Boulder Opal Formation

Boulder Opal formed around 20-30 million years ago in iron rich sandstone laid down during the Cretaceous period 65 to 140 million years ago. This was the age of the dinosaurs. A large Inland Sea called the Eromanga Sea covered a large proportion of Australia. This was the start of this beautiful Australian National Gemstone. During this period of extreme weather conditions when the climate was wet and warm, a of deep weathering, chemical reactions and pressure enabled the silica rich deposits to form opal.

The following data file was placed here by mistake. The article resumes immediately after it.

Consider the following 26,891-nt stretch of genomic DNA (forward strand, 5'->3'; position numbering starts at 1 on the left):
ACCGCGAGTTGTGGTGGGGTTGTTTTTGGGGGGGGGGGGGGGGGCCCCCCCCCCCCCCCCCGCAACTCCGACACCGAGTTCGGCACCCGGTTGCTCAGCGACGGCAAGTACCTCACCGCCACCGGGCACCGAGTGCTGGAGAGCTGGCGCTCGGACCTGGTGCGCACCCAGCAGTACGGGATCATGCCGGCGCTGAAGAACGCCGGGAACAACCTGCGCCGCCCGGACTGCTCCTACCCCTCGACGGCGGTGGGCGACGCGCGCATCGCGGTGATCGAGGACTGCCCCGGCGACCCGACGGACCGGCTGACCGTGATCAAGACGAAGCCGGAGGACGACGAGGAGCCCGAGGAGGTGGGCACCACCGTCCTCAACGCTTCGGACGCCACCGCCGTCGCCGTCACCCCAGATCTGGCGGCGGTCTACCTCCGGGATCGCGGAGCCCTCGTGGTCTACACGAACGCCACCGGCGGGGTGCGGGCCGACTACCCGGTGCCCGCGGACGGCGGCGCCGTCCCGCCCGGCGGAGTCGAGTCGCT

Boulder Opal is formed from layers of minute silica spheres that are uniformly layered. Between these hydrated silica spheres, light is diffracted in the beautiful rainbow colours of the opal. The resultant colours are in accordance to the size of the silica spheres and how closely packed they are. For example the smaller spheres create the blue, which is more common, and the larger spheres create the rarer orange and red opal, this rarity is reflected in the price. It is estimated it can take up to 5 million years for just 1 millimetre of opal to form.

How Opals are Formed